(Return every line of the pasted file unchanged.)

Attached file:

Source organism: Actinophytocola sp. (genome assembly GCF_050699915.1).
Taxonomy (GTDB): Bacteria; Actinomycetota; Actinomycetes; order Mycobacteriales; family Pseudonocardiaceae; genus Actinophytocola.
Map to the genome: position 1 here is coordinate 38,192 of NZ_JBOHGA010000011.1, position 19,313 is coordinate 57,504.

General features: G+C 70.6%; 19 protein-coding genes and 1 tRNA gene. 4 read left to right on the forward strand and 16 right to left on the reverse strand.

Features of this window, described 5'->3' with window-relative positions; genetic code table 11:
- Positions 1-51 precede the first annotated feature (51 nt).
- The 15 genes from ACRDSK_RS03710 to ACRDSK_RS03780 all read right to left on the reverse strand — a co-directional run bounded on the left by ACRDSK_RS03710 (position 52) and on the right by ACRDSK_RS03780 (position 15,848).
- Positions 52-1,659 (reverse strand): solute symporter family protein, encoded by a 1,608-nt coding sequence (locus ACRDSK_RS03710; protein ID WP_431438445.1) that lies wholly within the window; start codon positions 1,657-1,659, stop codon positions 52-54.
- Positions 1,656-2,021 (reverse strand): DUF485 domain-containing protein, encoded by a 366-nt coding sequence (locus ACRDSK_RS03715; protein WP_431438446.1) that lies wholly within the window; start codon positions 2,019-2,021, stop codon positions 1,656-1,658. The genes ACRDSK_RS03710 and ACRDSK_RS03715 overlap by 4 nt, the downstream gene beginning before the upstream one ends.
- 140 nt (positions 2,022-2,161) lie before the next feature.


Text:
Source organism: Actinophytocola sp. (genome assembly GCF_050699915.1).
Taxonomy (GTDB): Bacteria; Actinomycetota; Actinomycetes; order Mycobacteriales; family Pseudonocardiaceae; genus Actinophytocola.
Map to the genome: position 1 here is coordinate 38,192 of NZ_JBOHGA010000011.1, position 19,313 is coordinate 57,504.

General features: G+C 70.6%; 19 protein-coding genes and 1 tRNA gene. 4 read left to right on the forward strand and 16 right to left on the reverse strand.

Features of this window, described 5'->3' with window-relative positions; genetic code table 11:
- Positions 1-51 precede the first annotated feature (51 nt).
- The 15 genes from ACRDSK_RS03710 to ACRDSK_RS03780 all read right to left on the reverse strand — a co-directional run bounded on the left by ACRDSK_RS03710 (position 52) and on the right by ACRDSK_RS03780 (position 15,848).
- Positions 52-1,659 (reverse strand): solute symporter family protein, encoded by a 1,608-nt coding sequence (locus ACRDSK_RS03710; protein ID WP_431438445.1) that lies wholly within the window; start codon positions 1,657-1,659, stop codon positions 52-54.
- Positions 1,656-2,021 (reverse strand): DUF485 domain-containing protein, encoded by a 366-nt coding sequence (locus ACRDSK_RS03715; protein WP_431438446.1) that lies wholly within the window; start codon positions 2,019-2,021, stop codon positions 1,656-1,658. The genes ACRDSK_RS03710 and ACRDSK_RS03715 overlap by 4 nt, the downstream gene beginning before the upstream one ends.
- 140 nt (positions 2,022-2,161) lie before the next feature.